So what does living on two dollars a day really mean? Below are five key facts about what living on two dollars a day looks like and what it means for global poverty:

  1. It is a daily reality for many. As of 2012, when the World Bank most recently updated the global poverty line, it was found that 12.7 percent of the world’s population was living at or below the poverty line. Meaning that 896 million people are living on two dollars a day or less.
  2. The calculations are tricky. The poverty line and the two dollars a day measure are calculated on a cost of living that allow for the minimum nutrition, clothing and shelter needed to survive to be met.
  3. The poverty line can vary widely both within a country and between countries. In India alone, the poverty line ranges from the equivalent of $2.13 per day in rural areas to $3.08 per day in urban areas. Meaning that the severity of living on two dollars a day will look different depending on where you are.
  4. Living on two dollars a day or less is considered extreme poverty for a reason. Though the poverty line in the U.S. is just $15.77 per day, the average daily consumer spending for an American amounts to about $93.
  5. Progress is being made. The number of people living on two dollars a day or less is expected to fall below 10 percent in the coming years, and the World Bank has now set a goal to end extreme poverty within a generation. To do this, they intend to have no more than three percent of the world’s population below the poverty line by 2030.

Measuring the number of people living in extreme poverty across the globe is no simple task. While living on two dollars a day estimates brings us closer to grasping the impact of extreme poverty on the world, it is still possible that the scope of global poverty is not fully understood. No matter how it is measured, global poverty continues to be a significant issue for developed and developing countries alike. Continued support and development assistance will be key to ensuring that one day soon the world is free from extreme poverty.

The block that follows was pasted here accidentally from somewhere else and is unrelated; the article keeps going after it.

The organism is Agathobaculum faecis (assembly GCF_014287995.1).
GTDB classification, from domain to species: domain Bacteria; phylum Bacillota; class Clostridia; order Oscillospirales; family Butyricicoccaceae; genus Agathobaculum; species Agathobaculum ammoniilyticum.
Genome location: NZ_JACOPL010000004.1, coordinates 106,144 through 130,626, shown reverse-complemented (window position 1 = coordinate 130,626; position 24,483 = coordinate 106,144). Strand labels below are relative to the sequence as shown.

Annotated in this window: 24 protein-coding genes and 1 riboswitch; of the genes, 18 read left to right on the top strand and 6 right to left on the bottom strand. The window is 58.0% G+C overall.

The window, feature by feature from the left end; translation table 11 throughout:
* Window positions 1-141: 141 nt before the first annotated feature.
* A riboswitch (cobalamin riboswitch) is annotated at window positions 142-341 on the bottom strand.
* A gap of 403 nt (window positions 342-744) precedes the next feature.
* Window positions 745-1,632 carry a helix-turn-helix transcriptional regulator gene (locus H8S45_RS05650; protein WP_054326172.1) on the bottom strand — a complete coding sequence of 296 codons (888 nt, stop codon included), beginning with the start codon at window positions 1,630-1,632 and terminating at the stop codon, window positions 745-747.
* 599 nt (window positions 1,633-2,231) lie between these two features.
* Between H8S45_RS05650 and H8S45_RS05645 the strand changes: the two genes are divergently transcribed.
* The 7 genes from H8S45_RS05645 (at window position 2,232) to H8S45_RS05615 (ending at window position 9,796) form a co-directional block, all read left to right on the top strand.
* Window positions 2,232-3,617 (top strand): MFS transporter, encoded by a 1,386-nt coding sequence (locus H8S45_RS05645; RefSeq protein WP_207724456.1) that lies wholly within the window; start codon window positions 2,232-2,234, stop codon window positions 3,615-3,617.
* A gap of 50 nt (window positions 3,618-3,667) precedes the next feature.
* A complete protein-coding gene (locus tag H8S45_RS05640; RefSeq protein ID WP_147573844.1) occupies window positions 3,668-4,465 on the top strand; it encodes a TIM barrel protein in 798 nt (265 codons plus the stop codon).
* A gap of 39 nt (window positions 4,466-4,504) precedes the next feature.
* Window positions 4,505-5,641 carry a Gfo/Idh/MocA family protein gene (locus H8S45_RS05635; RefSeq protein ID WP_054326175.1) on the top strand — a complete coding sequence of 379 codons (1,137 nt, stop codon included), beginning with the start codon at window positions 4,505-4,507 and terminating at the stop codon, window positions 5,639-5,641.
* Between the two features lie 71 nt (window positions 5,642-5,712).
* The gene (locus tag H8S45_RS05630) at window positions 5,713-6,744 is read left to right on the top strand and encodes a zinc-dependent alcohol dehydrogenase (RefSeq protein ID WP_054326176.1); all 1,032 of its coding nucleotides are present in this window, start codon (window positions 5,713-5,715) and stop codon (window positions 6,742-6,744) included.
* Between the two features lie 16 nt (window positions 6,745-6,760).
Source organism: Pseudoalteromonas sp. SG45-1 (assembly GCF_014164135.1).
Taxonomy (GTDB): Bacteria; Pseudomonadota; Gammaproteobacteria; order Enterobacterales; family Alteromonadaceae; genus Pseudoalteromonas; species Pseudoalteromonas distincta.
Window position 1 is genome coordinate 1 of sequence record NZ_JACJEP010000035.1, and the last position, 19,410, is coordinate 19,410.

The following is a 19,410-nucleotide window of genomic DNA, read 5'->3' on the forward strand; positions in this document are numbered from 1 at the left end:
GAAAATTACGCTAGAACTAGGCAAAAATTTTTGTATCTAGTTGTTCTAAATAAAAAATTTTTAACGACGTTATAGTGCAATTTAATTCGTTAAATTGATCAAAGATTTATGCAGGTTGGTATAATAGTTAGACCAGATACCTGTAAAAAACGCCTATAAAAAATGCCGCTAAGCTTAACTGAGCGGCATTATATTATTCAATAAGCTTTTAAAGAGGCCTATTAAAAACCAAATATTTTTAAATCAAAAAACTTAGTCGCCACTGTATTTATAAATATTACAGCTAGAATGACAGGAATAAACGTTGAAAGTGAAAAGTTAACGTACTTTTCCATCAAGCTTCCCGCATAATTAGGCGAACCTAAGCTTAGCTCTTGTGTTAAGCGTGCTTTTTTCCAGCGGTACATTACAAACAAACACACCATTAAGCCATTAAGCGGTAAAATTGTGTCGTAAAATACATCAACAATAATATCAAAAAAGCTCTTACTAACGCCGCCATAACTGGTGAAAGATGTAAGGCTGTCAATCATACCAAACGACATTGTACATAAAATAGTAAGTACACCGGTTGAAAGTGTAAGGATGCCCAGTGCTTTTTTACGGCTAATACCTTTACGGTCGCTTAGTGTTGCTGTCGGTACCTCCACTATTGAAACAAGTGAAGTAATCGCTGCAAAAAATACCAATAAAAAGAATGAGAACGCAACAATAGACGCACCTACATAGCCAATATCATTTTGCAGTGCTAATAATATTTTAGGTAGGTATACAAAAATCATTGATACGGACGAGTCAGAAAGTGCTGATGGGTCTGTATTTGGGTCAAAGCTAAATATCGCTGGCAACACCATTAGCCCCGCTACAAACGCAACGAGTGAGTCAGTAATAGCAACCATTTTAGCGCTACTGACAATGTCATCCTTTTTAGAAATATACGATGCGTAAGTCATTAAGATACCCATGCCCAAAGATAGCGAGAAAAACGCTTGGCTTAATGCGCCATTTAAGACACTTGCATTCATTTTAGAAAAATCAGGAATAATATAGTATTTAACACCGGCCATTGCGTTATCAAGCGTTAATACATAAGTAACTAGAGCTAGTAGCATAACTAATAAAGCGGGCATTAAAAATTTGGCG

Sara Christensen

Photo: The New York Times

help RefugeesAccording to the International Rescue Committee, Syrian refugees account for between a quarter and a third of Lebanon’s population. Jordan has about 630,000 Syrian refugees—proportionally, that is the same as the United States taking in all 64 million residents of the United Kingdom.

Those who would like to extend a helpful hand are often unsure of where to begin. Here are six ways to help refugees:

    1. With the Syrian crisis alone resulting in over 4 million refugees, many agencies doing valuable work are stretched thin. A New York Times story on the refugee crisis includes links to several well-ranked charities that are seeking donations to help refugees.
    2. For those interested in more hands-on work, the Office of the United Nations High Commissioner for Refugees (UNHCR) connects volunteers to refugee programs worldwide, though this initiative is geared towards highly skilled professionals.
    3. There are several other ways the average person can volunteer, however. The International Rescue Committee has local offices across the United States offering volunteering opportunities, such as working with refugee children or helping adults with their job search.